Nekrasove Jewish Cemetery
According to Commission on the Preservation of Jewish Heritage, the most recent burial took place in 1941, and the cemetery was demolished in 1954. In 1980, during the construction of the highway, a section of the cemetery was converted into a sand pit. It can be found marked on a Russian map of the region from the 1900s.
The town of Nekrasove was first mentioned in 1431 under the name Salishy. In 1758 it was renamed to Yuzvin.
In 1793, after the Second partition of Poland, it came under the control of the Russian Empire, and became a part of the Podolia Governorate (Podolskaya Gubernia). In 1847, 323 Jews lived there. In 1885 Yuzvin had a mixed Ukrainian-Polish-Jewish population of 1510 people, living in 151 households, a synagogue, an Orthodox and Catholic churches, a school and 4 inns. In 1887, 710 Jews lived there which was around 30% of the town’s population, in 1897 this had fallen to 445 of 1920 which was around 25%. In 1914 Jews of Yuzvin owned a pharmacy, 4 manufacturing shops and 8 grocers.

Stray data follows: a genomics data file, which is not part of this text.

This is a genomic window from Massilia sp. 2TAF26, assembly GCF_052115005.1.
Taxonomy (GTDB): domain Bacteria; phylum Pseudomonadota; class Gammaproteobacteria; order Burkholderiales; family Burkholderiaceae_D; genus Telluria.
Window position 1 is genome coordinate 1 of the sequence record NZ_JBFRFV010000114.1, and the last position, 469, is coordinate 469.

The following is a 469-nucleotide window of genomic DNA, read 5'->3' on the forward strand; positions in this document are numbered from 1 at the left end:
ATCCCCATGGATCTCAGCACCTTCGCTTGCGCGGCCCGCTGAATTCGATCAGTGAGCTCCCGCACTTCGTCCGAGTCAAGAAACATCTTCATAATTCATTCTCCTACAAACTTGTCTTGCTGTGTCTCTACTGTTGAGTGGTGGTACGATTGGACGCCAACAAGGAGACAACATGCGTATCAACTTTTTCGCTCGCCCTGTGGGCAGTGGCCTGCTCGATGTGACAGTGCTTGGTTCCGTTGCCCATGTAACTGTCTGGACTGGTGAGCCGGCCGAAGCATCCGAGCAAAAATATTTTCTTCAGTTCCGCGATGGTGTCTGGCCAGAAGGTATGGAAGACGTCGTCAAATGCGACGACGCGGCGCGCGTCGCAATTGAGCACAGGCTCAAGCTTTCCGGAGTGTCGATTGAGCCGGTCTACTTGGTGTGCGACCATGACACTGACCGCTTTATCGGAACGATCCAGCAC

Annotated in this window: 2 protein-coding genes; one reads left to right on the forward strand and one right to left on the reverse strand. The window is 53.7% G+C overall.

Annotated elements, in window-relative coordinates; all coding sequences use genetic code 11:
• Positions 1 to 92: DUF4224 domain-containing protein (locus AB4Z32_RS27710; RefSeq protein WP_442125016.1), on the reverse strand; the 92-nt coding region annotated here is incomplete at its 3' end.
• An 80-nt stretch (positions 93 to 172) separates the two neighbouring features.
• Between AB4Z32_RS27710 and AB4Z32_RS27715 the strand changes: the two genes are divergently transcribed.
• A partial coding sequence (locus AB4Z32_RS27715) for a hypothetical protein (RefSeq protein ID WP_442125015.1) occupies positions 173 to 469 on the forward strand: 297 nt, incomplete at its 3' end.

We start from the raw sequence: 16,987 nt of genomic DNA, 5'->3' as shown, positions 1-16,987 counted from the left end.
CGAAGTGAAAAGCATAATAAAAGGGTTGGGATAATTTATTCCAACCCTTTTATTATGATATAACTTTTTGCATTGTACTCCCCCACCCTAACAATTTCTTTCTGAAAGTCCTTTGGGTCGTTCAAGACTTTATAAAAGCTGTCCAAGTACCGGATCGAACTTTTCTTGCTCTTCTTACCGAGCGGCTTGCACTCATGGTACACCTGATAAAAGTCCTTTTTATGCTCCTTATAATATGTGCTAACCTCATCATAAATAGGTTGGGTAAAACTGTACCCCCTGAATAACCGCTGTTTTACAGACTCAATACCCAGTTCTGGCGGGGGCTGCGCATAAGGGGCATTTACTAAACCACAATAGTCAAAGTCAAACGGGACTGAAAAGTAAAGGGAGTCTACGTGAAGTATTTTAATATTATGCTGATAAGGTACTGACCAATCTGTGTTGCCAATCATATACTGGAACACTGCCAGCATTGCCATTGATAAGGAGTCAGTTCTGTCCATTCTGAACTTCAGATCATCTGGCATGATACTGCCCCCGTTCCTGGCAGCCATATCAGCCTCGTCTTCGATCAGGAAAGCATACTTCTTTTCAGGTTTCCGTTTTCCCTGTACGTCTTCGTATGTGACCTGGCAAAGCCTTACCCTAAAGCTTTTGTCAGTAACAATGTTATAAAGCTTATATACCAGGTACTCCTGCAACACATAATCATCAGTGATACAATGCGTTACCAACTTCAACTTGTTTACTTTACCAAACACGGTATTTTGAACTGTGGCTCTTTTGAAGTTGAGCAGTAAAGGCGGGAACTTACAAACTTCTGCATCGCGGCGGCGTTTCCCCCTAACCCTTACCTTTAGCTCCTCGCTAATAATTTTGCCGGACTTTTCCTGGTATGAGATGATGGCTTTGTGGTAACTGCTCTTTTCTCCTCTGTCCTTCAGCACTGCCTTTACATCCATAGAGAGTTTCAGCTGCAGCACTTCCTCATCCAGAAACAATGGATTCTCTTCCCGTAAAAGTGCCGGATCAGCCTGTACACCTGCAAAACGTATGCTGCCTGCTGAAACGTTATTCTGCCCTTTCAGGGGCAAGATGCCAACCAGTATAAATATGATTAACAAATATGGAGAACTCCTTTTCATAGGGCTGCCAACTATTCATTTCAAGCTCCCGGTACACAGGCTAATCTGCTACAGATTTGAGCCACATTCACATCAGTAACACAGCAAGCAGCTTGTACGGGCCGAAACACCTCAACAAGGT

After 1922, Yuzvin became a part of Ukrainian Soviet Socialist Republic within the USSR.
In July 1941, Yuzvin was occupied by the German and Romaniantroops. On March 2 1942, all 97 Jews who still remained in Yuzvin were shot to death.
In 1946, Yuzvin was renamed to Nekrasove and in 1991, after the collapse of the Soviet Union, Nekrasove became a part of the independent Ukraine.
The Jewish cemetery of Nekrasove was demolished in 1954.